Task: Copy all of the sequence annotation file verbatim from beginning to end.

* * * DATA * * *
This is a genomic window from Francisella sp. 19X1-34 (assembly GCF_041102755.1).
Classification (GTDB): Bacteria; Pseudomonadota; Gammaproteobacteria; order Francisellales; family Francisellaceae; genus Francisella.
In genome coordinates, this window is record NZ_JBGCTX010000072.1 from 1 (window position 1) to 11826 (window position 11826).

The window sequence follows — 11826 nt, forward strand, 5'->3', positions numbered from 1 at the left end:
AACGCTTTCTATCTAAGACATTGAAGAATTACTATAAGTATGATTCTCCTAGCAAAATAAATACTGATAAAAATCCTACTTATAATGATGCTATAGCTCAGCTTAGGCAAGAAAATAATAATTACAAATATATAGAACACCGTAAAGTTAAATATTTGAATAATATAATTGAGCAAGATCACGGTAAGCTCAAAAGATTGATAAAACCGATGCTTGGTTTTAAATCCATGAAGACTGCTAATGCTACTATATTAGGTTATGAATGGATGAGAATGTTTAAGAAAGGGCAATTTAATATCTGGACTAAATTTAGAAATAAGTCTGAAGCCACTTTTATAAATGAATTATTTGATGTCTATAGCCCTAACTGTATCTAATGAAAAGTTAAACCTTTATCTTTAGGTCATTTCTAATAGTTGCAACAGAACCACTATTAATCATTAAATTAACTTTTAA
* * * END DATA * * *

This is a genomic window from Francisella sp. 19X1-34 (assembly GCF_041102755.1).
Classification (GTDB): Bacteria; Pseudomonadota; Gammaproteobacteria; order Francisellales; family Francisellaceae; genus Francisella.
In genome coordinates, this window is record NZ_JBGCTX010000072.1 from 1 (window position 1) to 11826 (window position 11826).

The window sequence follows — 11826 nt, forward strand, 5'->3', positions numbered from 1 at the left end:
AACGCTTTCTATCTAAGACATTGAAGAATTACTATAAGTATGATTCTCCTAGCAAAATAAATACTGATAAAAATCCTACTTATAATGATGCTATAGCTCAGCTTAGGCAAGAAAATAATAATTACAAATATATAGAACACCGTAAAGTTAAATATTTGAATAATATAATTGAGCAAGATCACGGTAAGCTCAAAAGATTGATAAAACCGATGCTTGGTTTTAAATCCATGAAGACTGCTAATGCTACTATATTAGGTTATGAATGGATGAGAATGTTTAAGAAAGGGCAATTTAATATCTGGACTAAATTTAGAAATAAGTCTGAAGCCACTTTTATAAATGAATTATTTGATGTCTATAGCCCTAACTGTATCTAATGAAAAGTTAAACCTTTATCTTTAGGTCATTTCTAATAGTTGCAACAGAACCACTATTAATCATTAAATTAACTTTTAA